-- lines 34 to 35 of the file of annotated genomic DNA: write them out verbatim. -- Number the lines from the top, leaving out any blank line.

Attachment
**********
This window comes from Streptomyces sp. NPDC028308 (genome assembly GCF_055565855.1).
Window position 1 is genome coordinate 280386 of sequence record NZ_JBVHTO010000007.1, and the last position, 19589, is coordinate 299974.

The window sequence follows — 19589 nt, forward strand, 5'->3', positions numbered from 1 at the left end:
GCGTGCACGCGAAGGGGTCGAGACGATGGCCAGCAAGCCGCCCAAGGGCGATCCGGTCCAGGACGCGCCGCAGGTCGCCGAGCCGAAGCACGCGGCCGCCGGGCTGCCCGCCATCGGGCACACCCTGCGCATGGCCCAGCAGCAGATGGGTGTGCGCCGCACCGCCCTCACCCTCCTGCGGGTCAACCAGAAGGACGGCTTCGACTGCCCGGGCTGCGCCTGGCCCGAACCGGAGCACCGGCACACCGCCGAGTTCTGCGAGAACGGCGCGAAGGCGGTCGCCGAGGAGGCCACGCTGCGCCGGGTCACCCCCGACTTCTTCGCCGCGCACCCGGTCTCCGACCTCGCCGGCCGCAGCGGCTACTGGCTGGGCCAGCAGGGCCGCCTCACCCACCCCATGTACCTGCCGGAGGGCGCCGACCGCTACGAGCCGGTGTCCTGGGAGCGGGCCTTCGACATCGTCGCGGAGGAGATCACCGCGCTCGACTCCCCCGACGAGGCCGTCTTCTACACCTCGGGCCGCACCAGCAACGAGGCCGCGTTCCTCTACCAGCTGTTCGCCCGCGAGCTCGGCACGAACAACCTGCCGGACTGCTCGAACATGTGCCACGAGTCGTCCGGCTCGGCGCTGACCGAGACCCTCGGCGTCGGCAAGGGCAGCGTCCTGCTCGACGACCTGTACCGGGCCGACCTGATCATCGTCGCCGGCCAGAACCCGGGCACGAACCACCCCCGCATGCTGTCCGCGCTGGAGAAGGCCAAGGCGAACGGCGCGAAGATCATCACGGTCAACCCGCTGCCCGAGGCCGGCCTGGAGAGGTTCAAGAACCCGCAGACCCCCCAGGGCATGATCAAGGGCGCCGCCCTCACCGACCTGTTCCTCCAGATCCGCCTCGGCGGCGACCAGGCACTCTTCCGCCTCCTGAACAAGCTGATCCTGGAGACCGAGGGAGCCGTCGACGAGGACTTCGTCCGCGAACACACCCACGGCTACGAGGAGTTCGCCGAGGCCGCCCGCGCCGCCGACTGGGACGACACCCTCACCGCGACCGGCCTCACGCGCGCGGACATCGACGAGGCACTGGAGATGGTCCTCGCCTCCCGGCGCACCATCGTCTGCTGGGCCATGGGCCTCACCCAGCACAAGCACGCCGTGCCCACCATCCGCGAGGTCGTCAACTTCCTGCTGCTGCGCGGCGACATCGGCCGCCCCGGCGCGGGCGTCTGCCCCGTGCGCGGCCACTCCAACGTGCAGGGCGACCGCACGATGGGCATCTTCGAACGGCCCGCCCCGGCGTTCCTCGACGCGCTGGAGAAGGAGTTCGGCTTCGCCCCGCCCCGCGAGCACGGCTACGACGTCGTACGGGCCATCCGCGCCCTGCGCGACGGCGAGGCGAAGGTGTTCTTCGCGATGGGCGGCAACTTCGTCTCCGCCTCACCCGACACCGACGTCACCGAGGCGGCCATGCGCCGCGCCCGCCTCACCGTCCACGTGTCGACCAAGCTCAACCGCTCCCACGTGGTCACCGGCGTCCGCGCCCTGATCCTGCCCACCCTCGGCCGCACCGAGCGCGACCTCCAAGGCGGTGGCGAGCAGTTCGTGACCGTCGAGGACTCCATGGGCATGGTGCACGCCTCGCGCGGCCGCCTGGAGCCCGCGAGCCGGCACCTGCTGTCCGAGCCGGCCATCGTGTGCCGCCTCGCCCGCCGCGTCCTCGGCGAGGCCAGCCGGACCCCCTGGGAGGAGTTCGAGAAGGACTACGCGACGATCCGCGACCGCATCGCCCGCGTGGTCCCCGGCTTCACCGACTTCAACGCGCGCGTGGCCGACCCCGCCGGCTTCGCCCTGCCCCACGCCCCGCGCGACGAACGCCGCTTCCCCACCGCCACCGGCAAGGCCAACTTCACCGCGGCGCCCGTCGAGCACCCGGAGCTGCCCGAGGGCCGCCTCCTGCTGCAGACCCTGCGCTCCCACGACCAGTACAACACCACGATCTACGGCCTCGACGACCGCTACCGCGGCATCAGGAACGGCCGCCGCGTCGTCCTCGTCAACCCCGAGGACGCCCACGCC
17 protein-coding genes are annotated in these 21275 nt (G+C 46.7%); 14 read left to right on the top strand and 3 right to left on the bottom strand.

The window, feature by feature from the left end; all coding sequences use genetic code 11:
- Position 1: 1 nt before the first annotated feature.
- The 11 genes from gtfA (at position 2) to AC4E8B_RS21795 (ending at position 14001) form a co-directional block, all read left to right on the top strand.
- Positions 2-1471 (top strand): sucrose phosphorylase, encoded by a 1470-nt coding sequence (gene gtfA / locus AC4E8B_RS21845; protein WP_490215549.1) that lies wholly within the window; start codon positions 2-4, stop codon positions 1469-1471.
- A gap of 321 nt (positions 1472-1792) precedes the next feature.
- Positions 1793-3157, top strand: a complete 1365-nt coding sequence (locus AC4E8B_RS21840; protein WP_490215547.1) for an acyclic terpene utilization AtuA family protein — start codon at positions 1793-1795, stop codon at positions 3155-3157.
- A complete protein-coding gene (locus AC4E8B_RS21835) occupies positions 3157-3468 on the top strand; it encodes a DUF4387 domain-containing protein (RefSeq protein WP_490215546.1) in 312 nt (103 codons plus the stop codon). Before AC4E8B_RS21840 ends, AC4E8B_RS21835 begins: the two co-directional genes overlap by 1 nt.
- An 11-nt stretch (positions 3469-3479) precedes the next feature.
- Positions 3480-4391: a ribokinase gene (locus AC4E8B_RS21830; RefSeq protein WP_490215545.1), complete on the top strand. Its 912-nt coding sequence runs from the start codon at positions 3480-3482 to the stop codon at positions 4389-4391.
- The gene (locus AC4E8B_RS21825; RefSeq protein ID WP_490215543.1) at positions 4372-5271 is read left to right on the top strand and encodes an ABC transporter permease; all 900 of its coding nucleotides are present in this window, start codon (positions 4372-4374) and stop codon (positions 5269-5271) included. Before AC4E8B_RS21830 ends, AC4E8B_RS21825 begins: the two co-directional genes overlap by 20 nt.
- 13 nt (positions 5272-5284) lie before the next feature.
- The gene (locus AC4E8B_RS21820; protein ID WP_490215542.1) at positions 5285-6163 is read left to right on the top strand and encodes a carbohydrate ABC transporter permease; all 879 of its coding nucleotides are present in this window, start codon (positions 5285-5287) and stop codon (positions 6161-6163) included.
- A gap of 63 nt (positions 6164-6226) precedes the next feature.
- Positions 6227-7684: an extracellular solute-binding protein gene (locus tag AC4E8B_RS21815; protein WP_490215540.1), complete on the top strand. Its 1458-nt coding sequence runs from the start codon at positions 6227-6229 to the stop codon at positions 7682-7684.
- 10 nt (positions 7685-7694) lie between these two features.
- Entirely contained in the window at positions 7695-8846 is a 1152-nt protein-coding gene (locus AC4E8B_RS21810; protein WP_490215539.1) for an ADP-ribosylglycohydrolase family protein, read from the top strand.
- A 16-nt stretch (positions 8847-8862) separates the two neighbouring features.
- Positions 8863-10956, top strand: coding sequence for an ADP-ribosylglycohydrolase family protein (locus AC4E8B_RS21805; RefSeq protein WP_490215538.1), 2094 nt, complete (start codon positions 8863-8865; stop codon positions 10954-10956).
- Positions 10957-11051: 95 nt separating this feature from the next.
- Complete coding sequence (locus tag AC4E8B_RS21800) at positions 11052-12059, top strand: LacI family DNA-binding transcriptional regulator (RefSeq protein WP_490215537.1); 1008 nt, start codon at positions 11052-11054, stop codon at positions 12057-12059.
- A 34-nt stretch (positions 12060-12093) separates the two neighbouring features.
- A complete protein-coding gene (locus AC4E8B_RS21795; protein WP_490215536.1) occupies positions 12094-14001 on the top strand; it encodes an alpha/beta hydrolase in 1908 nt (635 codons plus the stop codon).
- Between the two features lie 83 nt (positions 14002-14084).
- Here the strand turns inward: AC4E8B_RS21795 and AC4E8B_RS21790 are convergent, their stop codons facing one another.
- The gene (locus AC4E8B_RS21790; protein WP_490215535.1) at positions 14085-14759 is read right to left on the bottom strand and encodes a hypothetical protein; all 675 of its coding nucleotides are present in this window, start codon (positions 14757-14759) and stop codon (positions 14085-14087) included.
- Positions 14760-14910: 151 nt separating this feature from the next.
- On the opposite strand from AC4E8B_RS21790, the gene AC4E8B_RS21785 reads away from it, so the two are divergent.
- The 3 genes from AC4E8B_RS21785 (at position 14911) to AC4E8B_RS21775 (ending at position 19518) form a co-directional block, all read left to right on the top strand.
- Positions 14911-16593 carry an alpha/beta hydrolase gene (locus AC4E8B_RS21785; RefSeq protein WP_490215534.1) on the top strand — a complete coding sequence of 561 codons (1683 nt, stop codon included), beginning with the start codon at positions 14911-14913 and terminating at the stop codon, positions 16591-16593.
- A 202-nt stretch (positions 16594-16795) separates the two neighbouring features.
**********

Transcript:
- Positions 14911-16593 carry an alpha/beta hydrolase gene (locus AC4E8B_RS21785; RefSeq protein WP_490215534.1) on the top strand — a complete coding sequence of 561 codons (1683 nt, stop codon included), beginning with the start codon at positions 14911-14913 and terminating at the stop codon, positions 16591-16593.
- A 202-nt stretch (positions 16594-16795) separates the two neighbouring features.